If issue persists only on the fist NUC please contact support for further troubleshooting steps http://www.intel.com/p/en_US/support/contactsupport
OK. I ended up downloading the WiFi driver from the website, transferring it to the NUC using a USB stick to install it. And then updated the rest of the drivers using the Intel Automatic Driver Update utility. I never got to the bottom of why the downloaded drivers come up as Publisher: Unknown on both NUCs.
Turns out the monitor squealing happens on both NUCs as soon as the Intel graphics driver is installed. Without the driver, the standard display adapter driver is happy driving the display at 1920x1080 at 50Hz with no squealing. Think it may be related to the audio circuitry somehow - will test on my TV to see if it's just this monitor (a V7 L23600WHS). Basically, if I put the monitor volume control at 10% and the Windows volume slider at 100%, then it's usable for basic system sounds etc. without the squealing driving me nuts. With the Intel graphics driver installed, there's no way of keeping the monitor volume at 100% and using just the Windows volume control as the squealing noises would test the nerves of Superman even.
Also, I was only able to install Windows updates at around 50 updates max at a time on both of these NUCs as well as a third (a NUC5i3RYH) I'm also assembling right now.
Trying to do the initial 200 batch after a fresh install resulted in Windows rolling them all back after a restart. I've never had that on other machines I've assembled using discrete components (mATX boards and CPUs - same installation media).
Lastly, it does feel as if the DN2820FYKHs are missing something (on the SATA driver front?). After installing loads of updates, the mouse pointer is very jerky/sluggish for a while even though there's no pending disk activity showing in Windows Resource Monitor, the CPU is pretty much idle and most of the 4GB RAM is available. No such problems on the NUC5i3RYH.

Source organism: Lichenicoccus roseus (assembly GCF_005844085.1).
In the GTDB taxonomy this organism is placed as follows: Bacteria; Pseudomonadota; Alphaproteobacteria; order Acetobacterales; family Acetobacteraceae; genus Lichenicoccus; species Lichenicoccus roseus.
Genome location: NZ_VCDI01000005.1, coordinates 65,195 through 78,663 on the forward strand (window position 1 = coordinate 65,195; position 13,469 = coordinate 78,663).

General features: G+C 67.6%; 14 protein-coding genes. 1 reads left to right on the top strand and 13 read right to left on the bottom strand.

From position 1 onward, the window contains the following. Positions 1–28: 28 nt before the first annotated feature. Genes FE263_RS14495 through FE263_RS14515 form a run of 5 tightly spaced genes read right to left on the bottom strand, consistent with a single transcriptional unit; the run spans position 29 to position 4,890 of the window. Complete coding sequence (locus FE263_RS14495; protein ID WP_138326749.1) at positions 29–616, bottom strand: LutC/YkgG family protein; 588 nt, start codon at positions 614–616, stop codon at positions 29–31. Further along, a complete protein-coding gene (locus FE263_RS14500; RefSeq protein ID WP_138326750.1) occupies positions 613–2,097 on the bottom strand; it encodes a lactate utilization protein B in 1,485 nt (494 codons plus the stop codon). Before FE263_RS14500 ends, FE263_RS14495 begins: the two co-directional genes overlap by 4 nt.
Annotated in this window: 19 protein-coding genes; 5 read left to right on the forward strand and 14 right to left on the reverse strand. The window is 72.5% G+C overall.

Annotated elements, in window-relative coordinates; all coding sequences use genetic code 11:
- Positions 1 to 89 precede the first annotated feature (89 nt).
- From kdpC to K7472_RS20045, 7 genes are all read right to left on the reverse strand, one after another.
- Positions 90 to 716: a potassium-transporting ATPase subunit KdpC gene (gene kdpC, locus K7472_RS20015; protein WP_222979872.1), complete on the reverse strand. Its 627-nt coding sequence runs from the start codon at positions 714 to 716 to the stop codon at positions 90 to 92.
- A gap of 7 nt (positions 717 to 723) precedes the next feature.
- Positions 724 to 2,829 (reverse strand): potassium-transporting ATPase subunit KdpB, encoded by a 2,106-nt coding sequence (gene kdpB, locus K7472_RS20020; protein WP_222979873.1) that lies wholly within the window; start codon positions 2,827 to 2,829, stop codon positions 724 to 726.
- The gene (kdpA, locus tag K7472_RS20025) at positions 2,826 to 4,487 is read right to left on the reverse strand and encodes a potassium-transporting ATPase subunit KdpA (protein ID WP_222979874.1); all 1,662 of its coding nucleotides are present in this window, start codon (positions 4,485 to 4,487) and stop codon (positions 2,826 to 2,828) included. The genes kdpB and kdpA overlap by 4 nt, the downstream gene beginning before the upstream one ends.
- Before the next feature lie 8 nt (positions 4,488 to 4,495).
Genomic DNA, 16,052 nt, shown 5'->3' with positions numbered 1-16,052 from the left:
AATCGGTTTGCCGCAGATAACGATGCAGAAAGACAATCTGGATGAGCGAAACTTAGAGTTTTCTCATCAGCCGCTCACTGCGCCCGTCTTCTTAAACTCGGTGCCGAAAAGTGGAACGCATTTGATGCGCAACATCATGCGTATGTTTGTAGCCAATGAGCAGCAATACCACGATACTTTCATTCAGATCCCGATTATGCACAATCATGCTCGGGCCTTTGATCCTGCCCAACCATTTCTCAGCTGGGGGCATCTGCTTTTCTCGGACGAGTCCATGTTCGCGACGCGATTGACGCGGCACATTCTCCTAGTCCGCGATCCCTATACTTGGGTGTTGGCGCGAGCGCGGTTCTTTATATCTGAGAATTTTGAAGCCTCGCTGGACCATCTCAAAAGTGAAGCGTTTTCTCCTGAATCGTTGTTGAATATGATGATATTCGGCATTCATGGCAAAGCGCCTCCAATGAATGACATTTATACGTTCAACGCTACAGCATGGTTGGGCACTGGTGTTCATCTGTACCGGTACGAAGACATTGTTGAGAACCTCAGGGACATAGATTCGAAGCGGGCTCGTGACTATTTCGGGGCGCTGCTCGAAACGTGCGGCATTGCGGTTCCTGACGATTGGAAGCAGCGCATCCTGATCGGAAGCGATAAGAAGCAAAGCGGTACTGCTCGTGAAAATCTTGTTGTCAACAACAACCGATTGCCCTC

Quick follow up to my last post, the monitor squealing is definitely the V7 L23600WHS monitor - does the same with a PS3 hooked up to it. And the Intel NUC exhibited no such odd behaviour when hooked up to my Samsung TV.
So the only outstanding niggles with the DN2820FYKH NUCs are:
- Having to install identified Windows updates in batches instead of being able to leave it to do all in one go
- Downloaded Intel drivers coming up as unsigned (Publisher: Unknown) and
- Random jerky/sluggish responsiveness even though SSD, CPU & RAM are idle
Given it happens on both DN2820FYKH's (SA-H22962-104 and 105), I'm guessing it's not a faulty unit.
Publisher:Unknown only on both DN2820FYKH's. I heard what Scott said. But I've been in this game long enough to know something isn't quite right with these DN2820FYKH's.
The NUC5i3RYH was fine with drivers downloaded discreetly from the Intel site. However, the Intel Automatic driver update utility failed miserably on the NUC5i3RYH. Identifying drivers that needed installing correctly, going through the motions of downloading the files, but finding that no files actually get downloaded so the installation fails. So I had no choice but to download and install them manually on that NUC.
The NUCs are with the customer now so I can do no more testing easily now.
As I said at the beginning, I am more than a little alarmed at the issues I've had with the obtaining, installation and usage of software and drivers from Intel on this occasion. With Apple releasing chips like the A9X, I wonder how long before Intel pulls it's socks up and really starts pushing the envelope again. There's no room for mis-steps in this game.